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LTV Calculator to calculate your loan to value ratio based on your estimated home value and mortgage balances. The loan to value calculator has options for multiple mortgages and is able to calculate the LTV ratio for each mortgage and a combined LTV ratio for all mortgages. If you have only one mortgage, simply leave the other two mortgage balances at $0.
Loan to Value
First Mortgage Balance:
Second Mortgage Balance:
Third Mortgage Balance:
Total Mortgage Balance:
Loan to Value Ratio
First Mortgage LTV Ratio:
Second Mortgage LTV Ratio:
Third Mortgage LTV Ratio:
Total Loan-to-Value Ratio:
Loan to value is a term used in the mortgage industry to calculate the value of the property against your mortgage in terms of percentage. Lenders use the LTV ratio to measure the risks and determine whether or not to approve a loan for your property such as a house or a car. Our loan to value calculator will quickly calculate the loan to value ratio for multiple mortgages.
Loan to value ratio or LTV is a ratio that compares mortgage amount to the value of a property and is expressed as a percentage. LTV is an important factor that lenders look at to determine whether or not a borrower qualifies for a mortgage or loan. A high LTV is considered risky for lenders, and to offset their risks, they require borrowers with a high LTV to pay higher interest on their mortgages. If a borrower's LTV is over 80%, not only she has to pay higher interest, she would also be required to buy mortgage insurance or PMI. In a conventional mortgage, PMI is an extra payment that a borrower has to pay when she makes a down payment of less than 20 percent of the home value. This is the insurance to cover the lender's loss in case a borrower stops making payments. Most lenders for conventional mortgages do not grant loans to borrowers with LTV over 97%, because it is simply too risky for them. There is a high chance that a borrower with an LTV over 97% to walk away from mortgage payments and the lenders would have to be forced to foreclosure on the house. Therefore, LTV is an extremely important factor that every borrower should be aware of. They should keep their LTV low to qualify for lower interest mortgages and save a lot of money on interest. USDA and VA loans are exceptions to the LTV rule because these types of loans do not require a down payment, and lenders can issue loans to borrowers with a 100% LTV.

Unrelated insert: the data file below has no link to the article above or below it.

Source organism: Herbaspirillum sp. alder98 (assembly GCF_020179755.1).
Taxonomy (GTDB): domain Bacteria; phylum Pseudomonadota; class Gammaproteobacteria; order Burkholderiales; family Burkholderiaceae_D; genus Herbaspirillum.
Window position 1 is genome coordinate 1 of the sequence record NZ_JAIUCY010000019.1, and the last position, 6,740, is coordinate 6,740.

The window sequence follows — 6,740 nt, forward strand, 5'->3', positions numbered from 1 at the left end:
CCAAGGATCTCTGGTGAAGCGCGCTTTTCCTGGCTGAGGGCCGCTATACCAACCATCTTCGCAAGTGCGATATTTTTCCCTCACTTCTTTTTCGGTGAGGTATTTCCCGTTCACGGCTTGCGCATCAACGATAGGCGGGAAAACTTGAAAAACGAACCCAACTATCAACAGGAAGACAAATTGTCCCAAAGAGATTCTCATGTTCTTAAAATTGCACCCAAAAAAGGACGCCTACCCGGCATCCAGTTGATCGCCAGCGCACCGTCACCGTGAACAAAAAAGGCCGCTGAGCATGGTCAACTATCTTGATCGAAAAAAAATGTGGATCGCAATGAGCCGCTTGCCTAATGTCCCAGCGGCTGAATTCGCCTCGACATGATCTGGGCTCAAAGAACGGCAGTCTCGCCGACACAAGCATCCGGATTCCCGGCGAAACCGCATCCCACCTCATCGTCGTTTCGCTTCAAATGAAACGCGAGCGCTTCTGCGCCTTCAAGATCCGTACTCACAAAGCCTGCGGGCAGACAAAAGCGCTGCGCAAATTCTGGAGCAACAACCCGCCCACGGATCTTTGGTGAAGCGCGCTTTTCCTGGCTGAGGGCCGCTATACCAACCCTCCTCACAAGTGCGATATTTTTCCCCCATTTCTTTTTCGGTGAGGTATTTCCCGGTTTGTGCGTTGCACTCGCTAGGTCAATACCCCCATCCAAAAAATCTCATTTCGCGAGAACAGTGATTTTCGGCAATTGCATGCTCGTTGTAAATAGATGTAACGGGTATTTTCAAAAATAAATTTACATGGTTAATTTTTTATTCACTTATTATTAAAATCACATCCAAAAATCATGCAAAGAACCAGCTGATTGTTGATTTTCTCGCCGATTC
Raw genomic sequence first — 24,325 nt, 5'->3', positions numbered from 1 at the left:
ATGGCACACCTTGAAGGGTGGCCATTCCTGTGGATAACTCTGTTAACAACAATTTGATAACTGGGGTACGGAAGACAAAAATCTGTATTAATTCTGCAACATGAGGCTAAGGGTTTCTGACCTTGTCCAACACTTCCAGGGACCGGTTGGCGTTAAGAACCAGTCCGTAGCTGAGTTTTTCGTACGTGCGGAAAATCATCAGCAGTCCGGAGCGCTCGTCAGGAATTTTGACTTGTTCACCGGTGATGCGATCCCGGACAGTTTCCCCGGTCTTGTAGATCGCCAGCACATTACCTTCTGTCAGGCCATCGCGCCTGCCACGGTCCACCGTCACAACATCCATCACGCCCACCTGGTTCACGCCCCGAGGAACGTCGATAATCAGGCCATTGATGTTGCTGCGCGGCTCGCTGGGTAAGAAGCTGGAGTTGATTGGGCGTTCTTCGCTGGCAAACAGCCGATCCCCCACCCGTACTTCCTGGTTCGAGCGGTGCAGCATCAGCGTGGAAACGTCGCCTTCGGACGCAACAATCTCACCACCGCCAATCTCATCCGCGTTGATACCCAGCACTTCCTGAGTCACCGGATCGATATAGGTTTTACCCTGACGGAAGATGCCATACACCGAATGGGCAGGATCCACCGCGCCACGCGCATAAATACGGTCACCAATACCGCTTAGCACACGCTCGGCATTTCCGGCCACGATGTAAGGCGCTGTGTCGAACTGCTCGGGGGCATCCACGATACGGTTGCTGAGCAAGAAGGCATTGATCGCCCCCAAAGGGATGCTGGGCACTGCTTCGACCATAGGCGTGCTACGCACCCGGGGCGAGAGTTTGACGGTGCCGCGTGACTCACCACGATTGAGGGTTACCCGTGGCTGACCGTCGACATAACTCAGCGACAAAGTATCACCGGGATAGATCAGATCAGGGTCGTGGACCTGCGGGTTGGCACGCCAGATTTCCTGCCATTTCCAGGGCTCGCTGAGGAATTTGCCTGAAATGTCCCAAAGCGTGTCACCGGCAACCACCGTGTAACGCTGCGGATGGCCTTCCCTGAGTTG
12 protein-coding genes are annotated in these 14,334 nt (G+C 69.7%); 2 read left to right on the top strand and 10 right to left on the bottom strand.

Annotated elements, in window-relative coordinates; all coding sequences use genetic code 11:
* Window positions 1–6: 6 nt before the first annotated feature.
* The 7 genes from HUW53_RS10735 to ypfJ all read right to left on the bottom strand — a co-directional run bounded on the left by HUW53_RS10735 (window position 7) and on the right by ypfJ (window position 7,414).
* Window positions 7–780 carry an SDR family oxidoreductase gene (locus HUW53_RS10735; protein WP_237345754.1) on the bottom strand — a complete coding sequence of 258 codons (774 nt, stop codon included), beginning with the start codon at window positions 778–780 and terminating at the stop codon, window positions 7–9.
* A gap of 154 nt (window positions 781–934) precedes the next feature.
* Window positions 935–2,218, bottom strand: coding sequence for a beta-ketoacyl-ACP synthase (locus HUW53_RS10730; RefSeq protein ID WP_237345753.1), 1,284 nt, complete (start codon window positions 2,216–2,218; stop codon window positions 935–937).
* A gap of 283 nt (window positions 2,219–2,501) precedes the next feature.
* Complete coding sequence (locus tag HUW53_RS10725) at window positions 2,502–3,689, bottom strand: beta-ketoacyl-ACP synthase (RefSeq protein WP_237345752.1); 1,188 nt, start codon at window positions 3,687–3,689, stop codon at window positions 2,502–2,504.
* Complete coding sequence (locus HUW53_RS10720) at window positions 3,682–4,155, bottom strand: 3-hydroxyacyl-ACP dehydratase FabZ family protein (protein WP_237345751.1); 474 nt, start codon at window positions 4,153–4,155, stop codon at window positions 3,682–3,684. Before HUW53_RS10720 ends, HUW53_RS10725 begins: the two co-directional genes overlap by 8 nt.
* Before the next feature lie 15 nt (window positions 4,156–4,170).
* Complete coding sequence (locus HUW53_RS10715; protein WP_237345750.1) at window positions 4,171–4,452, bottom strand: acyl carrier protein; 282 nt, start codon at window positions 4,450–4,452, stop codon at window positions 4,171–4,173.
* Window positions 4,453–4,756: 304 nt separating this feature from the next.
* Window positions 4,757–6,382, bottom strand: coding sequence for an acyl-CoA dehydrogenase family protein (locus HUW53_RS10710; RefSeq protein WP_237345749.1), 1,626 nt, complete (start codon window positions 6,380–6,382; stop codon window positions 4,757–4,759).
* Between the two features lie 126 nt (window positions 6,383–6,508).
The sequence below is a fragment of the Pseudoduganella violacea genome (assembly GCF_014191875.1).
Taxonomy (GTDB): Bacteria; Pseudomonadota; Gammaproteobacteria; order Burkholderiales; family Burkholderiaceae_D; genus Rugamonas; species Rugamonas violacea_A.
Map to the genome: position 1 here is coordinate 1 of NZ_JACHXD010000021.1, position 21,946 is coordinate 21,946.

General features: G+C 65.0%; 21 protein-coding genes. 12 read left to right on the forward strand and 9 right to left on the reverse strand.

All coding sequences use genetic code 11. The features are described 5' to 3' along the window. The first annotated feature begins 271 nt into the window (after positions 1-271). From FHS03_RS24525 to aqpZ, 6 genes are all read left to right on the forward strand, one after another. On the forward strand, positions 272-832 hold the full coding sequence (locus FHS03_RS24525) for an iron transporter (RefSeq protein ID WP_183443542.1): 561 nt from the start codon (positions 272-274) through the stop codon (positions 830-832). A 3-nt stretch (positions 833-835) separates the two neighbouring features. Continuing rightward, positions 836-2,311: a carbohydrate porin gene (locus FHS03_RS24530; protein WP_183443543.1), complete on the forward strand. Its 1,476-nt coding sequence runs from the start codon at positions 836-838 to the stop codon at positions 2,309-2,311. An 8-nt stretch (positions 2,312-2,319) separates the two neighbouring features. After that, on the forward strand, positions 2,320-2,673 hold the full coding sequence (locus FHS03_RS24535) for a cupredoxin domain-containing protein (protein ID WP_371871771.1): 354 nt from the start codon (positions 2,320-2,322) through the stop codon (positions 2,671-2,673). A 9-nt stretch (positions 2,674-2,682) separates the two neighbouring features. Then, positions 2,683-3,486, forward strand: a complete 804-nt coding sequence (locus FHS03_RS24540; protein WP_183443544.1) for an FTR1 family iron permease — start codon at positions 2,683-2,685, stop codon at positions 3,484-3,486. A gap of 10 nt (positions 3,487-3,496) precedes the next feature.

The following LTV formula will show you how to calculate LTV based on the mortgage amount and property value. LTV = mortgage amount / property value * 100 For example, if your home is worth $500,000, and you are applying for a mortgage of $400,000, your LTV will be LTV = 400,000/500,000 * 100 = 80%
If you have multiple mortgages or loans, you will need to calculate the LTV for each mortgage. You can calculate the combined LTV or CLTV by adding up all your mortgages and dividing by the home value.
CLTV = (mortgage 1 + mortgage 2 + mortgage 3)/property value * 100
For example, if your home is worth $1,000,000, and you have three mortgages of $400,000, $200,000, and $100,000. Here's how you would calculate CLTV.
CLTV = (400,000+200,000+100,000)/1000000 * 100 = 70%
There are a few things that you can do to lower your LTV if your loan to value ratio is high. There are only two variables to the LTV formula, the mortgage amount and the home property. To get a lower LTV, you can either reduce the mortgage amount or increase the value of your property.
To reduce the mortgage amount, you can
To increase the value of your property assuming you already bought the property.
Our LTV calculator is able to calculate both LTV and CLTV. You can input up to three mortgages, and the LTV calculator will calculate the LTV for each mortgage, and then you will get a combined LTV or CLTV if you have more than one mortgage. If you have only one mortgage, you can leave the second and third mortgage at $0.
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